We’ve got 15 people out for our first Arduino workshop taught by Paul L. We’re learning about variables, functions, libraries and all kinds of cool stuff. Course notes to be posted soon.
|From Arduino Course 2011-02-26||From Arduino Course 2011-02-26|
Wayne’s brought journalism excellence to our space before with his work on the MakerCulture Project and this new story is a great view of what we’re all about.
Thanks Wayne. Seriously.
So today was the Grand (re)open|haus in our new location.
It was truly epic. We had a whole bunch of community members come to visit that had no idea we existed.
- 3 year old girls making LED flashlights
- 9 year old boys soldering for the first time
- LAZZZOR CHOCOLATE (most brilliant idea ever)
- lockpicking in the lounge
- A minor soldering burn
- LOTS of conversation and laughter and learning and teaching
Thank you to all of you who could make it out today.
Most importantly, thanks goes out to three tireless members:
Richard – who is always there when you need him.
Adina – who relentlessly planned and coerced people into making the open|haus as wildly successful as it was.
And more than any…
Trevyn – who has worked tirelessly for 5 months to build a very nice container to keep his laser cutter in. Of course, the container he built also happens to hold the rest of think|haus, but I swear he built it all just for the laser.
1/ If you’re the intense young man who was questioning whether or not a quiet WarHammer session would be ok – you need to flip an email to me: firstname.lastname@example.org – don’t hesitate, just do it.
2/ LAZZZOR CHOCOLATE is awesome. You should try some. Seriously.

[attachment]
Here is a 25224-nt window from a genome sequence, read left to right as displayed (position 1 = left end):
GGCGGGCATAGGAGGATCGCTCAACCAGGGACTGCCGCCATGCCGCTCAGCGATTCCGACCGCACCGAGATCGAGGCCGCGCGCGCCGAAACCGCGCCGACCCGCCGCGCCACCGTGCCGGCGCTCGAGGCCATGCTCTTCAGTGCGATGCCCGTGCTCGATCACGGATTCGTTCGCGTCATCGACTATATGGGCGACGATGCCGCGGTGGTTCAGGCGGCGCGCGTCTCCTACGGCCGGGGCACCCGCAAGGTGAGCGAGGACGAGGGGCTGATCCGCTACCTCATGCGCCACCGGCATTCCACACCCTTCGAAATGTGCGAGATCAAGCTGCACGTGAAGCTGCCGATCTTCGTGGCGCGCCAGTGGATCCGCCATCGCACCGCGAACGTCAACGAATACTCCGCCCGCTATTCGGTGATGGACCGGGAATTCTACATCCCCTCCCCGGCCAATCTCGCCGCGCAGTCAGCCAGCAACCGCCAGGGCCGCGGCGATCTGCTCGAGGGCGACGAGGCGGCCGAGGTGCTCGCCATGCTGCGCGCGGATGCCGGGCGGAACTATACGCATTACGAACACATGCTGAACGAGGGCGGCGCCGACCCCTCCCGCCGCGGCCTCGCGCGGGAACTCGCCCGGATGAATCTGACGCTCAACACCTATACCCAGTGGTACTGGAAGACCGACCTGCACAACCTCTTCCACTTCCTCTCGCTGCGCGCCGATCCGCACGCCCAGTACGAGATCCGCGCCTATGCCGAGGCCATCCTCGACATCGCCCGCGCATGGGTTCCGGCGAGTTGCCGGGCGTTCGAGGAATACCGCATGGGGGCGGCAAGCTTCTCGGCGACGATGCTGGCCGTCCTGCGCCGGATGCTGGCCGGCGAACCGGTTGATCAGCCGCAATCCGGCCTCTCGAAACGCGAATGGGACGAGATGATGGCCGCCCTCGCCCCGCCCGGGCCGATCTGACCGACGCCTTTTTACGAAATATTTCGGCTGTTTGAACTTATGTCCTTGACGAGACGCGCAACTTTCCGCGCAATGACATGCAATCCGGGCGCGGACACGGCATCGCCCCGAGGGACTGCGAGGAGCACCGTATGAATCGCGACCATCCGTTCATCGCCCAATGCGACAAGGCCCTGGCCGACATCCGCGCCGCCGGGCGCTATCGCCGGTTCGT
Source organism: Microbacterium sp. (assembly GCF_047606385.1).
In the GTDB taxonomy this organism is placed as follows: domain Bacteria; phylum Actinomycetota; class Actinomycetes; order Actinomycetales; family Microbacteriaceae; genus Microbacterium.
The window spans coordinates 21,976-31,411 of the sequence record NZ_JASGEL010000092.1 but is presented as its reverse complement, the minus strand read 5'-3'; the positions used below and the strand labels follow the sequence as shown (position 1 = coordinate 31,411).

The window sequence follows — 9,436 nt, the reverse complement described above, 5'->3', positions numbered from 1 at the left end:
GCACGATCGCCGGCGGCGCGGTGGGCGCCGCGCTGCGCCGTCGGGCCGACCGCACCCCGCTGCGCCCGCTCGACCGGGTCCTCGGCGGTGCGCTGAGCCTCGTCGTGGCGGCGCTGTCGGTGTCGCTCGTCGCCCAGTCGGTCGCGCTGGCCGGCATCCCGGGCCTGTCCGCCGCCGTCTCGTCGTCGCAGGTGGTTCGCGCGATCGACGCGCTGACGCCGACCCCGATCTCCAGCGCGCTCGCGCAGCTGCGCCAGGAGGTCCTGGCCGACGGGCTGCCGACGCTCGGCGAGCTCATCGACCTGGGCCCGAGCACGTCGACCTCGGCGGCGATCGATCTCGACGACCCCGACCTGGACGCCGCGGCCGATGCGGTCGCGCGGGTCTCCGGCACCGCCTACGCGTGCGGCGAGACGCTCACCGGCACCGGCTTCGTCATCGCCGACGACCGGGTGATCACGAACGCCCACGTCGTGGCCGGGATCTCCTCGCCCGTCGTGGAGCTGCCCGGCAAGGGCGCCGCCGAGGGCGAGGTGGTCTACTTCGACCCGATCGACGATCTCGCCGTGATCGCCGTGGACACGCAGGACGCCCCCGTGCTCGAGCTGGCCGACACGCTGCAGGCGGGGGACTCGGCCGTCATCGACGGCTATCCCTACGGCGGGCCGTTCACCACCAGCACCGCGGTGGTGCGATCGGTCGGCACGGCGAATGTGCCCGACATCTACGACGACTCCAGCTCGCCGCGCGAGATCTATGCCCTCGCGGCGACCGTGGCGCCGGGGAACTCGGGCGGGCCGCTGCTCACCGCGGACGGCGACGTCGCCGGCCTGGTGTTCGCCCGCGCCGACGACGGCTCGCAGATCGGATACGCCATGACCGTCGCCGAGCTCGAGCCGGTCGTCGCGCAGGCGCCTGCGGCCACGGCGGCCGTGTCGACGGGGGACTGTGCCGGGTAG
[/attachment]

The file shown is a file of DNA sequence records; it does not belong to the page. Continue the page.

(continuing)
3/ Adina and Andrew worked on a special project for about an hour… this is what we got:
UPDATED: Please see the “Event Registration” tab above to sign up for this course.
tl;dr: Intro to Arduino course Feb 26th 12PM-4PM. Free to members, $20 to non-members. See Required Materials list.
Paul Lariviere will be running this course. Here is his description:
As has been discussed in numerous previous threads, we’re going to have an Arduino course. I will be holding the first ThinkHaus Introduction to Arduino course at ThinkHaus on Saturday February 26th from 12pm to 4pm tentative. (may be extended to 6pm depending on progress) This course will be free to attend for all ThinkHaus members and will be available to non-members at a cost of $20/person. There is a list of “Required Materials” below. Please be aware that these are not 100% necessary, however some sections of the course are very hands-on so if you do not have the equipment you will either have to partner with somebody or will not be able to participate in the hands-on programming activities. I will also state off the bat that this course is MOSTLY ripped off from other free online tutorials, I have simply added detail to explain what is actually happening under the hood.